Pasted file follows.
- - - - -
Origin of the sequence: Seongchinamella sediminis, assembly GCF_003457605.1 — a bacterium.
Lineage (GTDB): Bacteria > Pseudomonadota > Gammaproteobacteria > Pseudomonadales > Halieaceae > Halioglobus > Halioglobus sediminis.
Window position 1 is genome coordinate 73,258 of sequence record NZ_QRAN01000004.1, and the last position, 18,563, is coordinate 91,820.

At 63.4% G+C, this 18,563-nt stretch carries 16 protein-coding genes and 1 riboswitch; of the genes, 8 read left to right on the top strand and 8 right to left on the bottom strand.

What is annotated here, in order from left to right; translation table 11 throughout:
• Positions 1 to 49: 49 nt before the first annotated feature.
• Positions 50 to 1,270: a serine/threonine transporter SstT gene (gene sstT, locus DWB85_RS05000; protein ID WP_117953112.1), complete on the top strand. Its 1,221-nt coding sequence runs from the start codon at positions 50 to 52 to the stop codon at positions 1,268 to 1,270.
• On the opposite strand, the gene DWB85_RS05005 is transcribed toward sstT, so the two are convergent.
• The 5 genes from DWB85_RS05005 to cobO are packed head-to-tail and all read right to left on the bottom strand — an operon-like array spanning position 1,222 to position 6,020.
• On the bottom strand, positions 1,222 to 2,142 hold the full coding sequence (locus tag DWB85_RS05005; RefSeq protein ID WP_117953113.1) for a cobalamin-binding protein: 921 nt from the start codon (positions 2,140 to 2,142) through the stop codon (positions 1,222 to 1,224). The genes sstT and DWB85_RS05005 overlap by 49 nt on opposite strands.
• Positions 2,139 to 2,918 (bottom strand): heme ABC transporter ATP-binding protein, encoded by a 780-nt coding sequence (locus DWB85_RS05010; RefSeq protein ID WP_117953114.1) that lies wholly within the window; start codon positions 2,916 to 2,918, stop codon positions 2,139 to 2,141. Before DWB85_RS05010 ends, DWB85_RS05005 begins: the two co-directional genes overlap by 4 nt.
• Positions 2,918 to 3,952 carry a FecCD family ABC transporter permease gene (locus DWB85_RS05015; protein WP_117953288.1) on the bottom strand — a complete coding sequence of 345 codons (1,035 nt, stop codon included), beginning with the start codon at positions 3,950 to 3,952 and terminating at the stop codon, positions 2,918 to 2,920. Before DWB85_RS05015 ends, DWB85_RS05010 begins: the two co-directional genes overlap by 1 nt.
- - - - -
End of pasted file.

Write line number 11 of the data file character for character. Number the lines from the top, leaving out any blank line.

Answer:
• Positions 2,139 to 2,918 (bottom strand): heme ABC transporter ATP-binding protein, encoded by a 780-nt coding sequence (locus DWB85_RS05010; RefSeq protein ID WP_117953114.1) that lies wholly within the window; start codon positions 2,916 to 2,918, stop codon positions 2,139 to 2,141. Before DWB85_RS05010 ends, DWB85_RS05005 begins: the two co-directional genes overlap by 4 nt.